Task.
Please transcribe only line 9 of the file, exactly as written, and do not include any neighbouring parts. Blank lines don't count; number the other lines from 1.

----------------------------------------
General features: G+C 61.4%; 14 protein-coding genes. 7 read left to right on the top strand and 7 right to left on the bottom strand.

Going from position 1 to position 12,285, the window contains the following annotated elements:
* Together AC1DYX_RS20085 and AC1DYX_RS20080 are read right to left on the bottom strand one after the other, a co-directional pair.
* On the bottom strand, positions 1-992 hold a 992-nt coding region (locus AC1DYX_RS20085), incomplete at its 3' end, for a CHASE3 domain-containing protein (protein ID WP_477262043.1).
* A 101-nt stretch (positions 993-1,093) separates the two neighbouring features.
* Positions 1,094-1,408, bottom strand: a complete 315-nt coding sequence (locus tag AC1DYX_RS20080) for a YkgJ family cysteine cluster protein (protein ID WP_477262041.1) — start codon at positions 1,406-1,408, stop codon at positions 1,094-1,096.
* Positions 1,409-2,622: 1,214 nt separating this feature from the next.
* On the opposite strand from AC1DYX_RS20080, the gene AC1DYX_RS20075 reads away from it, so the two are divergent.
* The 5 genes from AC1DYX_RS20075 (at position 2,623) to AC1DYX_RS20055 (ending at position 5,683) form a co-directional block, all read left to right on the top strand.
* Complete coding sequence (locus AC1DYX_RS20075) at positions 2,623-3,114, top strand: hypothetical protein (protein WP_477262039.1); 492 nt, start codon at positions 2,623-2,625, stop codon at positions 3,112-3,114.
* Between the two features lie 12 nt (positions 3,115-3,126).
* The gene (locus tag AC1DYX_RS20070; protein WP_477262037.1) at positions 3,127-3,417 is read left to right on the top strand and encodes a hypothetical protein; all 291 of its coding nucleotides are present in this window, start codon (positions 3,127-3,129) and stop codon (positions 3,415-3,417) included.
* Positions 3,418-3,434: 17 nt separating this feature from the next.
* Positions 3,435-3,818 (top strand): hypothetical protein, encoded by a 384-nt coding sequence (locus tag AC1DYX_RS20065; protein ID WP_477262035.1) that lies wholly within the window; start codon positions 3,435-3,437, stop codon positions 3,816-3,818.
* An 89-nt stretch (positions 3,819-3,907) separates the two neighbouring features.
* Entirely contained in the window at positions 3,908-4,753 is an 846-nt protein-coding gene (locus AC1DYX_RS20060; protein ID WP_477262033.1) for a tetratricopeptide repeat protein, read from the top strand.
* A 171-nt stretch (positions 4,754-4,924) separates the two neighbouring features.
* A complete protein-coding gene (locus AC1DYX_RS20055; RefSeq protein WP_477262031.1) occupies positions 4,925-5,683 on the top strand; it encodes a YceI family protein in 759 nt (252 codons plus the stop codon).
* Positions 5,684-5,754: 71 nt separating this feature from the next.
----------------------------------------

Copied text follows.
* The 5 genes from AC1DYX_RS20075 (at position 2,623) to AC1DYX_RS20055 (ending at position 5,683) form a co-directional block, all read left to right on the top strand.